Listen closely. Yep, closer still.
If you're playing Hell Quest: Tears of God on a reasonably regular basis, then you need to pay attention to the following series of paragraphs. (I might begin to sound like one of those shady horse racing insiders, but bear with me.)
This is because I have some tip-top tips up my sleeve for you to increase your chances of success in this luck-based title.
What you'll find below are simple strategies every player should know, as well as mid- to high-level concepts that will lead to you winning matches in no time.
So, read on for a masterclass in gambling advice.
I'm going to assume you know the basics of this game by now, so I won't bother detailing them here. What I do want to tell you, though, about are the straightforward tactics that are of relevance to 99 percent of the matches you'll play in Hell Quest.
Simple mathematics tell you that the closer you are to having only one die left to roll, the less likely it is you'll be able to successfully make a play.
When you're left with three dice, for example, you either have to match the upside face of every single one of them, or ensure that at least one of the three faces is a blue symbol. With two standard dice, you have a 50 percent chance of losing at this stage.
However, this shouldn't discourage you from trying to match as many dice faces as possible in the first roll of each turn.
Unless they've taken a hammering from your opponent's Skills (more on these later), you'll have a number of dice in reserve that will be brought into play after the first roll. Unless you're incredibly unlucky, you should always be able to remove at least two groups of dice before ending the turn.
Full sets at full speed
If you can remove all dice in a turn, then you absolutely, positively, undoubtedly should. By doing so, you are given another set of eight dice to play with that turn, which can dramatically increase your score. There were a couple of occasions where I managed to do this twice in one round, and it drastically reduced my opponent's life points.
Though it's difficult to increase your chances of this happening, sometimes you'll want to take the risk.
The situations you'll want to gamble on are the following:
- If you know your opponent has a much higher score than you and you can't absorb the damage he will inflict should your luck falter;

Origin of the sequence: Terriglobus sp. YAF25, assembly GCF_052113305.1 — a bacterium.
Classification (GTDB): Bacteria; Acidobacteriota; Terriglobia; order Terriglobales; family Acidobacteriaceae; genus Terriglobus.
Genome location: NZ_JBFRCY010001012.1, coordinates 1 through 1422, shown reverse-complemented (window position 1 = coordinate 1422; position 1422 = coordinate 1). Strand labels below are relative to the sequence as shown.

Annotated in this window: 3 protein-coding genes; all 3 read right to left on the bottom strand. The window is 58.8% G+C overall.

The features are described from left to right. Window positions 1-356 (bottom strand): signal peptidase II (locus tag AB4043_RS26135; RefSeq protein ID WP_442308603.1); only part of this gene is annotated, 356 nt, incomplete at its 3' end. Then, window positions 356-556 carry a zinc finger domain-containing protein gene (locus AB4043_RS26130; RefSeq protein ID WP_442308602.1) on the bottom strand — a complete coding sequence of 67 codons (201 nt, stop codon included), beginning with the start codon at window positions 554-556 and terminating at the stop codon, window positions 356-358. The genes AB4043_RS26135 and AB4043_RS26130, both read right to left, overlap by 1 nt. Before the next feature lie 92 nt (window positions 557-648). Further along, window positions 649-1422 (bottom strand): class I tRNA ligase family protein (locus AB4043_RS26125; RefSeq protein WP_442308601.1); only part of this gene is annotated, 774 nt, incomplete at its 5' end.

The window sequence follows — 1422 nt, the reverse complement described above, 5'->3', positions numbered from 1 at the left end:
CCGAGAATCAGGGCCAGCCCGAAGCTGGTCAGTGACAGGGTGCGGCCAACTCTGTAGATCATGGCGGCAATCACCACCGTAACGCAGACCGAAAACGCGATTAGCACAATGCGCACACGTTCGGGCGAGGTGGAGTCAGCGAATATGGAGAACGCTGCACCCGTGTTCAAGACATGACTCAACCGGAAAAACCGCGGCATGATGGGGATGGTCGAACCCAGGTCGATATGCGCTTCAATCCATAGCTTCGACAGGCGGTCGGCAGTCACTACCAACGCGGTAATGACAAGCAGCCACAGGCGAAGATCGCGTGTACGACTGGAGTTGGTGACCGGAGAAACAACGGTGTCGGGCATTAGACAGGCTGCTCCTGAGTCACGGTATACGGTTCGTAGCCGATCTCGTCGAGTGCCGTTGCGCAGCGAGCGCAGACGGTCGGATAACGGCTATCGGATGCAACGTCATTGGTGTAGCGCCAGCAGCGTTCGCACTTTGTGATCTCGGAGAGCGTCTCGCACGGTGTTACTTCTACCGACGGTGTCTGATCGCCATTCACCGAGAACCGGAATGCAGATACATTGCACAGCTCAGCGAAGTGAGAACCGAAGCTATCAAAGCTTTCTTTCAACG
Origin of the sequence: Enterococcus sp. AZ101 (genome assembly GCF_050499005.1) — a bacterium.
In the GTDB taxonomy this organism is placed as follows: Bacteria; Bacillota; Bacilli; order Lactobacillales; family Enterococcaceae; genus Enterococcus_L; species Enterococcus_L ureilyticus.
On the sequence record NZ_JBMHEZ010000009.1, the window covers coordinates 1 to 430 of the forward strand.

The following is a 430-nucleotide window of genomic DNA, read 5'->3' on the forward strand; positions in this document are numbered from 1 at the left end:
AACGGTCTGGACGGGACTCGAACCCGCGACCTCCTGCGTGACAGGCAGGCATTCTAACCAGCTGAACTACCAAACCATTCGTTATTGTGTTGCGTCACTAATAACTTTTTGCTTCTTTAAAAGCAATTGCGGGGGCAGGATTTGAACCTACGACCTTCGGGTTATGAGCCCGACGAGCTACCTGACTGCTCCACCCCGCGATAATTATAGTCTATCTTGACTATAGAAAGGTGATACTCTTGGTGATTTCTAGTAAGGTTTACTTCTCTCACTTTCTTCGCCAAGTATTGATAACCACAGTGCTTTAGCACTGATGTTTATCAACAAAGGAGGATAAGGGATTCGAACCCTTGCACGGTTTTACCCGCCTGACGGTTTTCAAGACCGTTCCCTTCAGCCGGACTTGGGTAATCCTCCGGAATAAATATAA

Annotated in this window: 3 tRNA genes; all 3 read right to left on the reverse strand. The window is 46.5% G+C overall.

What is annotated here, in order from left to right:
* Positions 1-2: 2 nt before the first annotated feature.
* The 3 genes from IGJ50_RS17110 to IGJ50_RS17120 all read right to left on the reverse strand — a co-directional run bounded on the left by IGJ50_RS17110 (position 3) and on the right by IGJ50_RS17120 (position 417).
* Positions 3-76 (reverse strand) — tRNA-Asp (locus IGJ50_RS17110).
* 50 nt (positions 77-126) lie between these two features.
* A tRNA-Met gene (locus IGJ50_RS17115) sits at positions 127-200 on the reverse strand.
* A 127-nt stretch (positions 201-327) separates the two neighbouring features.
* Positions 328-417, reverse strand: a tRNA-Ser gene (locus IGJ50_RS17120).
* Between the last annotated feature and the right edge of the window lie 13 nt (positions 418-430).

- Or when getting another set of dice to roll (and the points associated) will result in a swift end to the game.
Speed is another thing you should be aware of while playing. The earlier you finish your turn, the faster your Mana bar will fill, thus allowing you to play Skills quicker. Therefore, you shouldn't slouch in the first few rolls - instead, get to the harder decisions you'll need to make as soon as possible.
If you end the turn and are soaking up the Mana, you can execute Skills while waiting for your opponent. This will make your foe's life trickier. The downside is that you also can't take a chance on increasing your own score with dice rolls, so you should try to find a good balance.
A last word or two on speed: make sure you keep an eye on your opponent. If your rival has ended his turn early and either failed to achieve or achieved a low score, decide whether you want to mitigate any risks by playing cautiously, or take a gamble and punish him for his mistakes.
If you want to really excel at Hell Quest: Tears of God, you'll need the skills above... and also "Skills". I'll explain in detail the best use of the latter below.
Skills require Mana to use, and your stock of them builds up slowly during matches. Skills are extremely effective, for they're guaranteed to affect your opponent's game; they're not just calculated risks. However, you shouldn't make the mistake of using Skills whenever they become available. Nope, you should think intelligently about how and when they're most useful.
Enfeeblement is at its most effective when your opponent has a lot of points. This Skill deducts a percentage of the points total for that turn from the opposing player, so you'll want to wait until your opponent has a high score to use it, rather than bust it out during the opening moments of the round.
The opposite is true of Elicitation, which reduces the number of reserve dice your opponent has. You should play this at the start of a turn, since you don't want to waste it when your enemy has no dice left.
Likewise, there are skills that you should call upon only when they're absolutely needed. The Saint has one called Profound Reflection, for example. This starts the turn anew, resetting your points and dice. It should only be used when you've rolled yourself into a corner and there's very little chance you'll win the round.
Play sensibly and thoughtfully using the tips above, and your chances of success are guaranteed to improve. Odds of 1/3, I reckon.
Got any tips to share? Let us and the rest of the PG community know them by leaving them in the comments box below.